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Bringing cyclists out of the business blind spot

I don’t get angry at motorists anymore.

My daily bike commute used to include road rage conflicts with drivers who cut me off, honked incessantly or drove-by too closely. Things could escalate into self-righteous exchanges of profanity and contempt, followed by embarrassment. The stakes seemed high, my flesh and blood versus tonnes of metal.

But my rage has abated without enrolling in an anger management course, because I’ve been using the new separated bike lane on Dunsmuir street. Cyclists and motorists now have our own space, so there’s no longer any cause for conflict or frustration. Not only do I feel safer and more comfortable, but I’ve noticed many new cyclists on the route who fall far outside the “MEC jacket” stereotype.

To my surprise, this and other improvements in the cycling network have been met with passionate clusters of opposition.

The Burrard Bridge lane trial is a good example.  From the intensity of controversy, you would have thought the city was planning on tearing down the bridge, but just one lane was reallocated from cars to cyclists. The result surprised everyone: a dramatic increase in cycling with no significant change in motor vehicle travel times. City staff were successful in designing a solution that attracted more cyclists without causing major traffic disruptions.

A similar level of pre-implementation hype and controversy has surrounded the Hornby bike lane proposal. Business groups concerned about parking, driveway access and potential for lost revenue, are irate.

Historically, downtown stores have depended on motorists as their primary customers, so it makes sense that these businesses would be protective of motorist interests. But high gas prices and the spatial constraints of the urban environment are driving changes in customers' transportation preferences, and businesses could lose out if they don’t keep up.

The city has consulted widely about the Hornby bike lane and addressed many of the concerns. Plans now ensure that driveway access is maintained and that there will be no net loss in parking. And an opinion survey last week showed that a majority of Hornby street visitors support the bike lane.

Instead of concerns, we could be focusing on opportunities. Pedal-by traffic will increase with the new separated lane; when the Dunsmuir bike route was opened, bike traffic quadrupled within weeks. A similar result on Hornby would expose local businesses to over 2,000 additional cyclists per day.

Aesthetically, the green garden planters that separate cars from bikes will be a welcome break from the concrete and asphalt of the urban core. And with its new connections to the seawall, Hornby will see an influx of pedal-powered tourists, and likely pedestrians.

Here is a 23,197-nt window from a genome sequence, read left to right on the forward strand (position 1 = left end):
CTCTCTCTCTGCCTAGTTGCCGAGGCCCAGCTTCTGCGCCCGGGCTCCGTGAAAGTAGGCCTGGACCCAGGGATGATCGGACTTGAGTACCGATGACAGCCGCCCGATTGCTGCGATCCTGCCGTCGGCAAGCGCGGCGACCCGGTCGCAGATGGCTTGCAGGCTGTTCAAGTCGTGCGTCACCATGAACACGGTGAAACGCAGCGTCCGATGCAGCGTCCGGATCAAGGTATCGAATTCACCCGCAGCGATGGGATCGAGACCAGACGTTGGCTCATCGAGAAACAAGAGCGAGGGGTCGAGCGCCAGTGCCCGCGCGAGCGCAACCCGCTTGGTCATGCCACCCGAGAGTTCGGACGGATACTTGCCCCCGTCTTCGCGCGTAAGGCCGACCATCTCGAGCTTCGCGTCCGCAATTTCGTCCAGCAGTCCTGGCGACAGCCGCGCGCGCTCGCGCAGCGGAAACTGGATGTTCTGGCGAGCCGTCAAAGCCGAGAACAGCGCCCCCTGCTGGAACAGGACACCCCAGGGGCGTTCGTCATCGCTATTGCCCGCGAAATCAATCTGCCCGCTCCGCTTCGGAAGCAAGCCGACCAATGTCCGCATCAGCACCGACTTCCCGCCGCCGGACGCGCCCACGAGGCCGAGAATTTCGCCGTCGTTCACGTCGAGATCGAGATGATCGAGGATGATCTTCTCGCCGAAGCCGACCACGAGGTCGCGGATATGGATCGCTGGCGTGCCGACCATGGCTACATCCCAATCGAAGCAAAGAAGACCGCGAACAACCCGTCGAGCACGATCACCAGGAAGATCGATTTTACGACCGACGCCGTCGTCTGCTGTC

Business could also tap into the benefits of cycling’s demographics, heavy on young adults and middle-aged professionals. And while the number of car trips is decreasing, cycling is the fastest-growing commuting choice in the city.

Businesses would benefit from proactively embracing the Hornby separated bike lane to attract this growing market of cyclists. Cyclists would purchase more and larger goods if economical delivery services were provided for helmet-headed patrons. Or, a business on the route could expand into providing bike rentals, promote the safe connection to the seawall, and attract both new revenue and new customers at the same time.

There may also be a role for the city to help businesses gear their offerings toward cyclists. City planners could turn an eye towards collaborative opportunities that promote business development near the new bike lane, while other staff could actively support business owners in developing strategies that attract cyclists. Perhaps Hornby Street could even be a good location for a new green business cluster.

The construction of separated bike routes downtown will be an asset to the area’s future prosperity. Transportation demand will only increase, and there is no space to build new roads. Safe bike routes are among the best alternatives for an urban environment.

Separated bike routes have already eased tensions between cyclists and motorists. With support from the city and open minds from cyclists and business owners, the Hornby bike lane could improve the relationship between bikes and businesses.

The business community has been opposed to the Hornby bike lane trial largely because it challenges conventional wisdom about how customers get around. Given the controversy and debate, this may be the perfect opportunity to demonstrate that cyclists are valuable customers on the city’s commercial streets.

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